America’s Health Rankings Annual Report: Americans Less Sedentary; Rising Drug Deaths, Obesity Pose Challenges

  • In 2015, Hawaii ranks No. 1 as healthiest state; Louisiana is
    least healthy
  • Decreases in smoking and sedentary behavior signal important
    health strides
  • Rising rates of drug deaths – including illegal and prescription
    drug abuse – diabetes, obesity and children in poverty threaten
    nation’s health
  • United Health Foundation to publish new reports in 2016 to offer
    more information to help improve public health

MINNETONKA, Minn.–(BUSINESS WIRE)–Americans are making meaningful progress on key health metrics including
smoking less and leading less sedentary lifestyles, but rising rates of
drug deaths, obesity, diabetes and children in poverty signal serious
challenges, according to United Health Foundation’s 26th
America’s Health Rankings® Annual Report: A
Call to Action for Individuals & Their Communities

United Health Foundation produces the America’s Health Rankings Annual
to provide actionable, data-driven insights that stakeholders
can use to effect change in a state or nationally.

Success, realized: less smoking and sedentary lifestyles

This year’s America’s Health Rankings Annual Report reveals
promising signs of progress:

  • Smoking rates decreased 5 percent in the last year alone, from 19 to
    18.1 percent of adults, and have declined 39 percent since 1990.
  • Rates of sedentary behavior, or adults who reported no physical
    activity in the last 30 days, declined 11 percent from 25.3 percent to
    22.6 percent of adults.
  • Preventable hospitalizations declined 8 percent, from 62.9 to 57.6
    discharges per 1,000 Medicare beneficiaries.
  • Longer-term trends reveal cardiovascular deaths and infant mortality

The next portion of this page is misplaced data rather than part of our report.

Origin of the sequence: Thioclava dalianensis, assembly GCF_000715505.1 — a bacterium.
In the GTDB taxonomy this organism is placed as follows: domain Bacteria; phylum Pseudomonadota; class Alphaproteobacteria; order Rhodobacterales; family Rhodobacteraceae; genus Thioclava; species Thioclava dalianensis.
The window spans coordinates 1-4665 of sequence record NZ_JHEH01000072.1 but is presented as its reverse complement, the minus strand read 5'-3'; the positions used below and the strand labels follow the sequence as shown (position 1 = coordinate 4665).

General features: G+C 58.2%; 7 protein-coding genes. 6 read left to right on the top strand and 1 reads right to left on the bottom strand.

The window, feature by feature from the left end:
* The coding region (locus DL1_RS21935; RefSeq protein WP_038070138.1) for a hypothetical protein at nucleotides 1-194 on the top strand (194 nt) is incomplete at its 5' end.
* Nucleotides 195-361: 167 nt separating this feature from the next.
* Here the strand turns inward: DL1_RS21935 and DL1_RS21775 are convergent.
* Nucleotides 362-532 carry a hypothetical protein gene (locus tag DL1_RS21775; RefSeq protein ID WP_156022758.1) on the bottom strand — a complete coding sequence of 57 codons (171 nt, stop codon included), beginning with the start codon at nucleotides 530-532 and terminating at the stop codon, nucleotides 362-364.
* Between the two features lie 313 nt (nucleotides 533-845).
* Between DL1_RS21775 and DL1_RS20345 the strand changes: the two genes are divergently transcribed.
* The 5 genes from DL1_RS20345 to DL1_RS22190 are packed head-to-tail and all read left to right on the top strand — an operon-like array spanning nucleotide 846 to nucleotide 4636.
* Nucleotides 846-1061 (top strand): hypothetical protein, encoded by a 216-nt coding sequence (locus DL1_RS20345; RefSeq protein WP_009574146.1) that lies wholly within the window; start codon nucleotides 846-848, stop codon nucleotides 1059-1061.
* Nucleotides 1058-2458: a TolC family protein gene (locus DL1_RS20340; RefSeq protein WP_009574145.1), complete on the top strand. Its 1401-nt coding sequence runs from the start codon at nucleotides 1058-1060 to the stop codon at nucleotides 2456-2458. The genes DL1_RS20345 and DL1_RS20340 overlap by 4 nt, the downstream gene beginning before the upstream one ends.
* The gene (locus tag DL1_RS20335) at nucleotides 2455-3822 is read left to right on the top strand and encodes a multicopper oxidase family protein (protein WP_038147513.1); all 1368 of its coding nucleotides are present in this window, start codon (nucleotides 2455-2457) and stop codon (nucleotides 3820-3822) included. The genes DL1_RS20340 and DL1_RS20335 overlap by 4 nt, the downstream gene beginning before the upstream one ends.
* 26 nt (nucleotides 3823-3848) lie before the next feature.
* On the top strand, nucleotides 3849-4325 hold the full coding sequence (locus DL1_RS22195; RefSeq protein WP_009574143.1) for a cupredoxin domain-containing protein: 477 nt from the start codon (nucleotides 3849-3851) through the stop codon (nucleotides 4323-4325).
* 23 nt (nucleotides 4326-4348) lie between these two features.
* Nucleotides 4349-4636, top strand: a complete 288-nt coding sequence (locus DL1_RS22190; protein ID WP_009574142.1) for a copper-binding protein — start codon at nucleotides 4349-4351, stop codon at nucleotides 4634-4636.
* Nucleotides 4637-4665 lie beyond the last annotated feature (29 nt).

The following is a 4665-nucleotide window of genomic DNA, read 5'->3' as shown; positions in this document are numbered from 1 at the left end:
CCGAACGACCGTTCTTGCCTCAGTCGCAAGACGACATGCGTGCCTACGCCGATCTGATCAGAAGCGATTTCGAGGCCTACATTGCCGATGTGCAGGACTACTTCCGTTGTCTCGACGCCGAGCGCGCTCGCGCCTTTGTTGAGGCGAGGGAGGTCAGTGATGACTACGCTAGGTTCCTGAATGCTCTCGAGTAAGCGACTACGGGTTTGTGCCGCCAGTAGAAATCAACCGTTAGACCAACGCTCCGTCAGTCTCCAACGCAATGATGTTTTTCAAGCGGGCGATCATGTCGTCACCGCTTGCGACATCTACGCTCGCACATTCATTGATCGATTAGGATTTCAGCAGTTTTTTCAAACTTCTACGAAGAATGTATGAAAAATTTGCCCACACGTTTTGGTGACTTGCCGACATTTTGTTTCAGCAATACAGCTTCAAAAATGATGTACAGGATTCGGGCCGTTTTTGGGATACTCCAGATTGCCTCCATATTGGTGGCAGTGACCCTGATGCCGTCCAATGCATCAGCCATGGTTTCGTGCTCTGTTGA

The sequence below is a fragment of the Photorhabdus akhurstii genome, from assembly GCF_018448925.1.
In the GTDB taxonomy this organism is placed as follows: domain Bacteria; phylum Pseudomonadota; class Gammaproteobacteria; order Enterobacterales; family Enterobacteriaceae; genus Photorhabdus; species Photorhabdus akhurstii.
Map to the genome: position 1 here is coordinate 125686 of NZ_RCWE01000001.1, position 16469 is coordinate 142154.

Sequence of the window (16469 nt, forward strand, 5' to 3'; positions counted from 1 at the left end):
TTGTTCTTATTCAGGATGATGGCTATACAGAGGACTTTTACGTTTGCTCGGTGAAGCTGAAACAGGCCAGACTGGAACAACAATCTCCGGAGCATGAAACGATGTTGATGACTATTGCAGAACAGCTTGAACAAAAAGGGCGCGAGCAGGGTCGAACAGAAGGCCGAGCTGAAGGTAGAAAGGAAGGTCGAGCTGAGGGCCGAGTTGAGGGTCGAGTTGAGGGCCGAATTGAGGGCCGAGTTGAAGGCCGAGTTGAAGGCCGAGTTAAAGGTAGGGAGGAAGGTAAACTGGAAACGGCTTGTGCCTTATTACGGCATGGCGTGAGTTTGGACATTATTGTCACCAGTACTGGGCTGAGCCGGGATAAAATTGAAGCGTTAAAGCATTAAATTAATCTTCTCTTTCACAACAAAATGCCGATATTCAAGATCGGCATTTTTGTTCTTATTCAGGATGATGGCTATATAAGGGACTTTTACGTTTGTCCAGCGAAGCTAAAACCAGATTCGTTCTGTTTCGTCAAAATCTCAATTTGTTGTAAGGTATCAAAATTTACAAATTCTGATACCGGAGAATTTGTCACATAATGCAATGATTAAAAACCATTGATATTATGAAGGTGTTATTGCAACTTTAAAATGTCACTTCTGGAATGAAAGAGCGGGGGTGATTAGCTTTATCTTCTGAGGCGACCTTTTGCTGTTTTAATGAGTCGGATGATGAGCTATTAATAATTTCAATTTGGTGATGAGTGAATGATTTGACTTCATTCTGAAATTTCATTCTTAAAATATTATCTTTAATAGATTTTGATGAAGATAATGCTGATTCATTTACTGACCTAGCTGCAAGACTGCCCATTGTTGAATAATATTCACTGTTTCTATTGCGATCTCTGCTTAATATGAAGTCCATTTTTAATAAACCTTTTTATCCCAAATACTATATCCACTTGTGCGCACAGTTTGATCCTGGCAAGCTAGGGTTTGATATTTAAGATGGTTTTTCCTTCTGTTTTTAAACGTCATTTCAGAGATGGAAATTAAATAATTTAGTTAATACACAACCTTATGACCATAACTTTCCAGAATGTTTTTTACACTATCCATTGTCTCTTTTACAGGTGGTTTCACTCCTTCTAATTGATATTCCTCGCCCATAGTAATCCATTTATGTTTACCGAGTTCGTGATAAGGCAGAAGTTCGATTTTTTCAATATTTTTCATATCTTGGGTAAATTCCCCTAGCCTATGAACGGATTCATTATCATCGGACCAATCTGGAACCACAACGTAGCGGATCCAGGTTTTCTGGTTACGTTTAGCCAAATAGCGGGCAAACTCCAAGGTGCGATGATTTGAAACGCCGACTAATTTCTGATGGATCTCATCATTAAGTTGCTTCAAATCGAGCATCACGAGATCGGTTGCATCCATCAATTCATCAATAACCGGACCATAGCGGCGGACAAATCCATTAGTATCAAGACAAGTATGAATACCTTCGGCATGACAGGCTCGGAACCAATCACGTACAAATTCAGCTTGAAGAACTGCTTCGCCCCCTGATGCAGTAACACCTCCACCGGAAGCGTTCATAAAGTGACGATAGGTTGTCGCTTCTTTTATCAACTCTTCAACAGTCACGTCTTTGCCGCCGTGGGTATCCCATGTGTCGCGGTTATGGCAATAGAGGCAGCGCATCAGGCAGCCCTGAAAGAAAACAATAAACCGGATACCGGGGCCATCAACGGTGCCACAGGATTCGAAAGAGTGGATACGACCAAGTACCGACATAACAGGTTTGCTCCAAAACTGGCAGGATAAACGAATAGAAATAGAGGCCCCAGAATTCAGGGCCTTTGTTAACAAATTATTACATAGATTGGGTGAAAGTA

continue on a steady decline.

“This year’s America’s Health Rankings Annual Report
reveals many encouraging gains in our nation’s health while showing
clearly there is much more we as a country must do to maximize our
health potential,” said Reed Tuckson, M.D., external senior medical
adviser to United Health Foundation. “This report is a call to action to
make disease prevention a key component of our culture. We want to
ensure everybody – no matter what state they call home – is empowered to
make healthy decisions for themselves, their families and their

Amid successes, serious challenges remain: drug deaths, obesity,

Despite encouraging gains, this year’s report presents a sobering
reminder that there is still more work to be done.

  • Drug deaths – including deaths from illegal drug use and prescription
    drug abuse – jumped 4 percent over the last year, from 13 to 13.5
    deaths per 100,000 people.
  • Self-reported obesity continues to rise, affecting 29.6 percent, a
    2.5-fold increase since 1990 when just 11.6 percent of the population
    was obese.
  • Self-reported diabetes also is increasing, affecting 10 percent of the
    population on average.
  • Children living in poverty increased 6 percent, from 19.9 percent to
    21.1 percent of children under 18 years of age.
  • Improvements in premature death rates – or years of life lost before
    age 75 – has slowed considerably since the report’s inception 26 years
    ago – a stark reminder of the persistent challenges to the nation’s

“Too many Americans today are developing chronic illnesses due to their
lifestyle choices. The nation can and must work together to fight
obesity, diabetes and other serious chronic conditions, and to amplify